blake and i met about 12:45 am at the bus station for our 1:00 am bus. it was delayed. we got nervous. it ended up leaving half an hour later and we made it to bilbao with plenty of time to spare. the bus ride was horrible. cramped, hardly any sleep was gotten. bad way to start such a big weekend. we grabbed a taxi from the God-forsaken bus station in bilbao to the airport, got checked in and hung out for an hour or so. slept on the plane. now the day starts.
we really started to hear different languages now. what a comfort to be able to say “parlez-vous l’anglais?” (do you speak english?) and have everybody in the airport say “oui.” it was also nice to actually see and hear people obviously from the states. i don´t know, i just felt some weird camaraderie with the americans we saw. didn´t even talk to any of them. anyway, we found our way down to the train, pretty happy with how everything had worked out basically perfectly so far. this is where we hit a bit of a snag. we got down to the train station, right below the airport, and all of a sudden where did all the english speakers go? they were all nowhere to be found. so we had to buy train tickets from this electronic machine which did not explain the transit system well at all. we ended up buying metro/bus tickets instead of train tickets, so when we tried to go through the train turnstiles with our tickets, they weren´t accepted. great. incredibly luckily, nobody was on guard or around, and there was a way around the turnstiles that was wide open. so we went around. boarded the train and then deboarded at a stop pretty close to where we thought our hostel was. we were way off. we wandered around a bit until blake stopped and asked these two super nice french guys how to get to where we needed to go. they helped us out, gave us their map that had all the routes for each of the three public transit systems(train, metro, and bus), and we headed back to the train station. our tickets did not work again. incredibly luckily for the second time, there was this sweet dude who opened up a door thing right next to the turnstiles for us because he saw we were having problems. thanks frenchie. we boarded the train again and deboarded at the big train station close to our hostel. now by this time it´s like 11:00ish am. we thought we would´ve been able to make it to the hostel by now. we are tired. we are starving. but we both really want to find the hostel. unfortunately, like spain, france does not label its streets well at all, so we wandered around for awhile trying to find our hostel.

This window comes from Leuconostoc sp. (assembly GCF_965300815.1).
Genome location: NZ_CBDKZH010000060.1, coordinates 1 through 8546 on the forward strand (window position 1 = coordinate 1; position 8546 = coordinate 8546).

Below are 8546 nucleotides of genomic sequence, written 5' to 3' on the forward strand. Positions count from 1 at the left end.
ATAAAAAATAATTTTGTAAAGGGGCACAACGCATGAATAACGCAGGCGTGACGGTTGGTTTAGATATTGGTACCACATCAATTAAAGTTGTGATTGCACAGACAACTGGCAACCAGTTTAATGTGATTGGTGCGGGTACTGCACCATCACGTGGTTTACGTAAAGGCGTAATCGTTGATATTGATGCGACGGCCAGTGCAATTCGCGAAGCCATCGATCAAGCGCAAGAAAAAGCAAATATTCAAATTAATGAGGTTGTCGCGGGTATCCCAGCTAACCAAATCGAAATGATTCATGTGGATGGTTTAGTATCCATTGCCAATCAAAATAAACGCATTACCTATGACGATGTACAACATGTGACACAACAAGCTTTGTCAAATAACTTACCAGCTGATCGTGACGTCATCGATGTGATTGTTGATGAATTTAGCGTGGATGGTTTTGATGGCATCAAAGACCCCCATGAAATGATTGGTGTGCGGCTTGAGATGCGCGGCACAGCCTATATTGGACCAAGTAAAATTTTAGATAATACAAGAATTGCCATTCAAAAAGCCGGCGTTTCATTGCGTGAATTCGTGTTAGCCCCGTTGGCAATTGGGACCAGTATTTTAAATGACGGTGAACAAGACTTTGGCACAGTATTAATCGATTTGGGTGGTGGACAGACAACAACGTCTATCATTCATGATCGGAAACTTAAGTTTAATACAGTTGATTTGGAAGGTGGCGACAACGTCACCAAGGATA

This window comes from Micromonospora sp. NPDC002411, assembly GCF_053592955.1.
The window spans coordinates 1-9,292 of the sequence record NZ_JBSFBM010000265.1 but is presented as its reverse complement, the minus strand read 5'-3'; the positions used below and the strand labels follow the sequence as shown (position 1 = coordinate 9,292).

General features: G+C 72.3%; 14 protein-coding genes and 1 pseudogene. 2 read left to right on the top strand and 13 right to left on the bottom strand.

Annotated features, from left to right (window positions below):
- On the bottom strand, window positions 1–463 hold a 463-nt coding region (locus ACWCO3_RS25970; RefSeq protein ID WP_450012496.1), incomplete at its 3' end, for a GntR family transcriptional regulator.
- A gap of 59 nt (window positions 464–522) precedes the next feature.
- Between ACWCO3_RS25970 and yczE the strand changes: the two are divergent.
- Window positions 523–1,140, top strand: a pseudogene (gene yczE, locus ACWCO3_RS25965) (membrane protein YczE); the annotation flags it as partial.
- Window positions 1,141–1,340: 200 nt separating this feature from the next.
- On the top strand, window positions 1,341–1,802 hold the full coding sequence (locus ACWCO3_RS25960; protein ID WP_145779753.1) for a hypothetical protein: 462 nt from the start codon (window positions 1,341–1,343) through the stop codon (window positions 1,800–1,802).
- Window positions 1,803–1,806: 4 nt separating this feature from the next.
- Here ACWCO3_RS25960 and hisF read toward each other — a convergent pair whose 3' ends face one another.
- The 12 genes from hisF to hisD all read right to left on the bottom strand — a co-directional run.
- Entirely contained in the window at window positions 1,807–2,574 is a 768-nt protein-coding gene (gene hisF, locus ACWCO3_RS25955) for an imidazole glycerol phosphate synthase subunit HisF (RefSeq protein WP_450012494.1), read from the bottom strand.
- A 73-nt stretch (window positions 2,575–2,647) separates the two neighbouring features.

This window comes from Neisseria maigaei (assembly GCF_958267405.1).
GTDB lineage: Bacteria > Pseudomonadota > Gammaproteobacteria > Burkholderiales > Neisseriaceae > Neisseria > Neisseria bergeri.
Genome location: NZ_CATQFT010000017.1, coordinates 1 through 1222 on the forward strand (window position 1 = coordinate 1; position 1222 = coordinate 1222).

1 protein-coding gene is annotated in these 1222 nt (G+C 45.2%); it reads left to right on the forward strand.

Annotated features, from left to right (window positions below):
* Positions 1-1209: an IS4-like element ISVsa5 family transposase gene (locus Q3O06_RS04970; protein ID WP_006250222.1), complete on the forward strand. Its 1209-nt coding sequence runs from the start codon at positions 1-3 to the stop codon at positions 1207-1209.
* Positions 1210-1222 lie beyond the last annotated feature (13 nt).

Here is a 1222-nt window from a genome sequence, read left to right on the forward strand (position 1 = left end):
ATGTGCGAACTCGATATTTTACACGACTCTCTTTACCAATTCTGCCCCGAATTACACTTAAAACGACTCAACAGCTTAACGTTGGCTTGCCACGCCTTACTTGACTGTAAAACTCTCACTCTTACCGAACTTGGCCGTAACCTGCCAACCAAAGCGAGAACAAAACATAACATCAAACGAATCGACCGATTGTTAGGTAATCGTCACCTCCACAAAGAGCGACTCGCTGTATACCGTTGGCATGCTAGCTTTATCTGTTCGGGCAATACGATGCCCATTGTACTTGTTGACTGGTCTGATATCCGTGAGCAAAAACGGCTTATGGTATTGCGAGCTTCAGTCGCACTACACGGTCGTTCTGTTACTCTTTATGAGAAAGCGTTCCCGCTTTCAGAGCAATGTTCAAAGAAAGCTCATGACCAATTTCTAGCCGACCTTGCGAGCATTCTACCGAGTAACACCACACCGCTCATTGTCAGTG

quick note here. as we drove into the city on our train and then as we walked around looking for our hostel, my immediate first impression of paris was bad. on the train, all we saw were run down neighborhoods and crappy houses. and then even when we were actually in the city part of the city looking for our hostel, we were in a pretty rough neighborhood and saw lots of things but nothing like the paris i was expecting. we saw a lot of pretty arquitecture on the buildings, but unfortunately it all looked the same. like building after building was full of shops and all the buildings just looked so similar. and the neighborhood we were in, i don’t know what the deal was but there were so many shoe and suit shops. like every two or three stores was a shoe shop or a suit shop, and i mean like tuxedo suits. not really nice or high quality. weird. so my initial impressions were negative. i tried as hard as i could not to stereotype the entire city based on my own naive ideas about it from growing up in america. but come on, americans have such an idealized version of paris in their heads from cinema, tv, media, whatever. we just grow up thinking it’s the most romantic city in the world; clean, beautiful, luxurious. false, said my brain as soon as we got into the city. and that was not a great way to start the day.
approximate check in time at hostel: 12:30 pm. about an hour or so of just walking around with backpacks looking for this place. it sucked. but once we were in we rested for a bit, ate some bocadillos, then decided to test the bus system and find our way to the louvre. luckily for us, and a credit to paris, their transit systems are actually super great. every bus has a very well marked route at the bus stops and also inside the buses, so you can always see what the next stop is and where you´re headed. so we got dropped off around the royal palace/louvre area; there was this big courtyard with a lot of grand arquitecture on the buildings around so we walked around there. through a big stone hallway:
we saw the glass pyramid. yes, the glass pyramid from the da vinci code. holler. we headed through the stone hallway(actually it was just part of the louvre museum) and found ourselves in the gigantic courtyard entrance of the louvre.
ok at this point i´m crazy impressed. first, the pyramid wasn´t as big as i thought it was going to be, but it was still super cool looking. there were some fountains around and two smaller glass pyramids on either side of the big one, very slick design. but the thing i was most impressed with was the actual building itself. i had no idea what to expect with the louvre but this blew me away. the building had the most intricate arquitecture ever. i can´t even describe how grand this place is.
so beautiful. a fun atmosphere too, tons of people around, tons of languages being spoken, pictures being taken(mainly by asians)(kidding), and so much to look at. we headed down inside the pyramid(you actually do go inside of it and then down) and we were in the main hall of the louvre. ok here´s where my first misconception occurred. thanks to that crappy da vinci code movie, i thought the big pyramid was more like a diamond and the bottom half of the diamond touched points with a much much smaller pyramid right beneath it, just like they show in the last scene of the movie. false. the glass pyramid is just a pyramid. so strike 1 for the movie. we bought tickets and an audioguide(total 15 euros for each of us, not bad in my book) and just started in.
one bad thing about this place. it´s so monumentally huge, there is no good way to organize everything. they´ve got it set up alright, but if it´s your first time, hoo boy it is so confusing. so we tried to figure out where we wanted to go and what we wanted to see but soon decided to just wander and happen onto the big stuff as we went. there is a lot of gorgeous stuff in that museum. sculptures, busts, paintings, arquitecture, drawings, so much more. i took quite a few pictures of things, but after awhile i just stopped cause there is too much. far too much.